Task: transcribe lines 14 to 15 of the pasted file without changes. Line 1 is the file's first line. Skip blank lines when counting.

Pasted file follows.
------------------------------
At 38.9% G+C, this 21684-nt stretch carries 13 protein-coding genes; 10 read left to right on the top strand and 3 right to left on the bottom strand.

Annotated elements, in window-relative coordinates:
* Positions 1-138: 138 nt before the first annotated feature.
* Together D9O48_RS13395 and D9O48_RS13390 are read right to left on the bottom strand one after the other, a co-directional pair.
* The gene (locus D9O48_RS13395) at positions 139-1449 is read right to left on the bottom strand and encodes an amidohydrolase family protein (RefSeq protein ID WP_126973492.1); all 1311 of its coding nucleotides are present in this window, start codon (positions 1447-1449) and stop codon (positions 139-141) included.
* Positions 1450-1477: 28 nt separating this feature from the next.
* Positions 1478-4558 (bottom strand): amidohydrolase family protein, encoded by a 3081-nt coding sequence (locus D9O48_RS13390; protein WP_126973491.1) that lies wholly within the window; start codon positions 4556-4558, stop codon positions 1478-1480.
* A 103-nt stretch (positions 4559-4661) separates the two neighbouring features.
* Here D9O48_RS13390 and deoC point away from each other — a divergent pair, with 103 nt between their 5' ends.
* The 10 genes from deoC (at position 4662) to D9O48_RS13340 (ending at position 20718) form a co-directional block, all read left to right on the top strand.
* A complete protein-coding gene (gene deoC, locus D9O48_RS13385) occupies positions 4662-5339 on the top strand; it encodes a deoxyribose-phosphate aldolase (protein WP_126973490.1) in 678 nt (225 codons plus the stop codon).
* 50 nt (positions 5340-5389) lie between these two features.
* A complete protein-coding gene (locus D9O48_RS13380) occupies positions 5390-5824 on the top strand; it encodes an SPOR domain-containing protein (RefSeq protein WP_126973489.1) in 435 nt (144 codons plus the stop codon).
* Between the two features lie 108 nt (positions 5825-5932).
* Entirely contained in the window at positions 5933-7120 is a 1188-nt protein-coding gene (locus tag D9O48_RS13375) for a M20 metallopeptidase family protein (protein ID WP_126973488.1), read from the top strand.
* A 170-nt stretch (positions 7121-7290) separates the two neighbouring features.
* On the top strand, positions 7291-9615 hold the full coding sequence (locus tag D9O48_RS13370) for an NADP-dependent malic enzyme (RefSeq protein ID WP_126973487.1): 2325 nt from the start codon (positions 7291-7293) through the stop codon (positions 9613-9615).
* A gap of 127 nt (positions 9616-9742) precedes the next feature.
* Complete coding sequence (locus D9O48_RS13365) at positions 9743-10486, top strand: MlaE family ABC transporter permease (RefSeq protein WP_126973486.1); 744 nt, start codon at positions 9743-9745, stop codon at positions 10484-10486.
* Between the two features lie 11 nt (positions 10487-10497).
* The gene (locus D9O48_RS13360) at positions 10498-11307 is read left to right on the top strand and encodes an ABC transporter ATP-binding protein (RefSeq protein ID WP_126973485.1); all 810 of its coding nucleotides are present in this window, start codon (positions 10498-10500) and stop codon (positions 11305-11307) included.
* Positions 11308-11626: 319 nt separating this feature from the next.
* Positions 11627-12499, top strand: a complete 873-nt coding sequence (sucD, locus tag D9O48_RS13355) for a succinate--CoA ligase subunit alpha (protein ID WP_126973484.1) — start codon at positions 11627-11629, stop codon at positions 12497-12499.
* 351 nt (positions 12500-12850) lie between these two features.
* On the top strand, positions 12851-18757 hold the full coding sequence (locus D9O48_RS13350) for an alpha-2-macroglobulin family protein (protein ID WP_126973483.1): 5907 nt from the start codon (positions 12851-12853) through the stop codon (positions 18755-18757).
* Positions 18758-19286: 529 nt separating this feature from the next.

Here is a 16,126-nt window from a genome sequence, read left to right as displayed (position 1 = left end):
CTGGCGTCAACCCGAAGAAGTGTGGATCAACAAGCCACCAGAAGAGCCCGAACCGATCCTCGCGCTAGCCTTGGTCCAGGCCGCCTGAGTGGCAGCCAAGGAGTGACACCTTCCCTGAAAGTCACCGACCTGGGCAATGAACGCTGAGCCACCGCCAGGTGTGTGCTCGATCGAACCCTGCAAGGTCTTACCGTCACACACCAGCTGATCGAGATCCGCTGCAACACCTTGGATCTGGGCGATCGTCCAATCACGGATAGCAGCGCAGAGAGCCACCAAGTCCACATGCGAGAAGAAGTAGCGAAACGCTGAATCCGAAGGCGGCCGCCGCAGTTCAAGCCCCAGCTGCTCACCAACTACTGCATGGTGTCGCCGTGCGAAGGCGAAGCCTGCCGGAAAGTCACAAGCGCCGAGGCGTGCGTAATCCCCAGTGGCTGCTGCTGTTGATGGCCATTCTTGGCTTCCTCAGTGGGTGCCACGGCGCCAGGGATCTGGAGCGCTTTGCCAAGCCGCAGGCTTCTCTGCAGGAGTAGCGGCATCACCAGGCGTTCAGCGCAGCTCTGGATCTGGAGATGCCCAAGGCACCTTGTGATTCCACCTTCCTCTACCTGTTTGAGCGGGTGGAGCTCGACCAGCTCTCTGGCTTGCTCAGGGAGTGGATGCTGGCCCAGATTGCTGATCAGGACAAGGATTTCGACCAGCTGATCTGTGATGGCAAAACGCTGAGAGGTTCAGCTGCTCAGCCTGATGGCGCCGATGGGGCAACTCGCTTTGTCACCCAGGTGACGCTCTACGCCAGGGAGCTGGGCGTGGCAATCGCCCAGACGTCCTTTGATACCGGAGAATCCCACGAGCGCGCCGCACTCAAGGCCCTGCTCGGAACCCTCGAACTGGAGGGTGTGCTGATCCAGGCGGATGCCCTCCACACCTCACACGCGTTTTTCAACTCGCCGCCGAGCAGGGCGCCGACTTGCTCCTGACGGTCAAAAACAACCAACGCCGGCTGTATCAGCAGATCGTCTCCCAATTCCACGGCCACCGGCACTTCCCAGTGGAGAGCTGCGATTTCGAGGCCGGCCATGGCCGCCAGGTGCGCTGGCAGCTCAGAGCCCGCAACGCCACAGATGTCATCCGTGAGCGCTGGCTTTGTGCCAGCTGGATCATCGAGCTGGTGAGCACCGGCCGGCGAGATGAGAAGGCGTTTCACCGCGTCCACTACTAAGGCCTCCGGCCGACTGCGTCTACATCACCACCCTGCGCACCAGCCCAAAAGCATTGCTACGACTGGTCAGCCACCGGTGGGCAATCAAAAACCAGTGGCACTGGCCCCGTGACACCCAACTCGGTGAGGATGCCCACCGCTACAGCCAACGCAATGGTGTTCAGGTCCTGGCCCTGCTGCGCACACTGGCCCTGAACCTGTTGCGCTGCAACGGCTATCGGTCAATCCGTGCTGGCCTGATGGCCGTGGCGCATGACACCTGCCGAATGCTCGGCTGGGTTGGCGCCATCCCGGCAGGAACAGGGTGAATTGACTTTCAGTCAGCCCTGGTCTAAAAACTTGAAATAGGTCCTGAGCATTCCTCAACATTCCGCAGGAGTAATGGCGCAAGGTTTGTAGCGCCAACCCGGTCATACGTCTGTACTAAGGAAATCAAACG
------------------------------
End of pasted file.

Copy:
* Between the two features lie 108 nt (positions 5825-5932).
* Entirely contained in the window at positions 5933-7120 is a 1188-nt protein-coding gene (locus tag D9O48_RS13375) for a M20 metallopeptidase family protein (protein ID WP_126973488.1), read from the top strand.